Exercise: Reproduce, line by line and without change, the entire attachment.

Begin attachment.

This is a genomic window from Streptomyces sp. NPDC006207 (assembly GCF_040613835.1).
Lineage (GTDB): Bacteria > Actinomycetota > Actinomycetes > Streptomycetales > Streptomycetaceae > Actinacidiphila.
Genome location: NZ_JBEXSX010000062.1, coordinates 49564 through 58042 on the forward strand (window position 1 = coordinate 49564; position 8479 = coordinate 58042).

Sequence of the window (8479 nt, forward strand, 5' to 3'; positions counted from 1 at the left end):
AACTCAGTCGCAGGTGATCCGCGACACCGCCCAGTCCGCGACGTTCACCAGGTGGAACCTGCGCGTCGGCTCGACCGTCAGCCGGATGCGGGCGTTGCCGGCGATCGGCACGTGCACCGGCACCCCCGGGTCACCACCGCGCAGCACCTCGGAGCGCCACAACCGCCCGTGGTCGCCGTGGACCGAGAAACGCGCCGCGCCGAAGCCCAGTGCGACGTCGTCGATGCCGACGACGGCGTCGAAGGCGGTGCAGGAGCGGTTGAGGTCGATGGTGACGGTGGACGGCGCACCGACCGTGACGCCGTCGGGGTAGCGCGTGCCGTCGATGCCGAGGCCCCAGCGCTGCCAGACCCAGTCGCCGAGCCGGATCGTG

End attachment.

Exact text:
This is a genomic window from Streptomyces sp. NPDC006207 (assembly GCF_040613835.1).
Lineage (GTDB): Bacteria > Actinomycetota > Actinomycetes > Streptomycetales > Streptomycetaceae > Actinacidiphila.
Genome location: NZ_JBEXSX010000062.1, coordinates 49564 through 58042 on the forward strand (window position 1 = coordinate 49564; position 8479 = coordinate 58042).

Sequence of the window (8479 nt, forward strand, 5' to 3'; positions counted from 1 at the left end):
AACTCAGTCGCAGGTGATCCGCGACACCGCCCAGTCCGCGACGTTCACCAGGTGGAACCTGCGCGTCGGCTCGACCGTCAGCCGGATGCGGGCGTTGCCGGCGATCGGCACGTGCACCGGCACCCCCGGGTCACCACCGCGCAGCACCTCGGAGCGCCACAACCGCCCGTGGTCGCCGTGGACCGAGAAACGCGCCGCGCCGAAGCCCAGTGCGACGTCGTCGATGCCGACGACGGCGTCGAAGGCGGTGCAGGAGCGGTTGAGGTCGATGGTGACGGTGGACGGCGCACCGACCGTGACGCCGTCGGGGTAGCGCGTGCCGTCGATGCCGAGGCCCCAGCGCTGCCAGACCCAGTCGCCGAGCCGGATCGTG